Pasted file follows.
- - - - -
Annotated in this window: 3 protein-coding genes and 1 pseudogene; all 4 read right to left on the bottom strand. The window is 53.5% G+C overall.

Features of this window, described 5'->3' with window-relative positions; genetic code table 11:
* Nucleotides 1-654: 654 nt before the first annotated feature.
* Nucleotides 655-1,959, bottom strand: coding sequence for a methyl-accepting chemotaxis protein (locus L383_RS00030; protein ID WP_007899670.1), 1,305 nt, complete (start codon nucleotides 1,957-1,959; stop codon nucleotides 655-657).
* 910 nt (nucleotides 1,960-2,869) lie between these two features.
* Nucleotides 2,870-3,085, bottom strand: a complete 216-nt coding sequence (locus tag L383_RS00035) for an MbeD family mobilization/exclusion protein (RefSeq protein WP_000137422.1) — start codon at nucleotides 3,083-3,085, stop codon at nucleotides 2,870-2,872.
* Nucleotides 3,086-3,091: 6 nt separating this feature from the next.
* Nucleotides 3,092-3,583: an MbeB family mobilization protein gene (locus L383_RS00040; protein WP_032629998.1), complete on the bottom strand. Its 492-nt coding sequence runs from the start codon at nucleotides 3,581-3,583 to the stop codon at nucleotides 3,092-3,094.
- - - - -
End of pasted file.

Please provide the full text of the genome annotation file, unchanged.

Annotated in this window: 3 protein-coding genes and 1 pseudogene; all 4 read right to left on the bottom strand. The window is 53.5% G+C overall.

Features of this window, described 5'->3' with window-relative positions; genetic code table 11:
* Nucleotides 1-654: 654 nt before the first annotated feature.
* Nucleotides 655-1,959, bottom strand: coding sequence for a methyl-accepting chemotaxis protein (locus L383_RS00030; protein ID WP_007899670.1), 1,305 nt, complete (start codon nucleotides 1,957-1,959; stop codon nucleotides 655-657).
* 910 nt (nucleotides 1,960-2,869) lie between these two features.
* Nucleotides 2,870-3,085, bottom strand: a complete 216-nt coding sequence (locus tag L383_RS00035) for an MbeD family mobilization/exclusion protein (RefSeq protein WP_000137422.1) — start codon at nucleotides 3,083-3,085, stop codon at nucleotides 2,870-2,872.
* Nucleotides 3,086-3,091: 6 nt separating this feature from the next.
* Nucleotides 3,092-3,583: an MbeB family mobilization protein gene (locus L383_RS00040; protein WP_032629998.1), complete on the bottom strand. Its 492-nt coding sequence runs from the start codon at nucleotides 3,581-3,583 to the stop codon at nucleotides 3,092-3,094.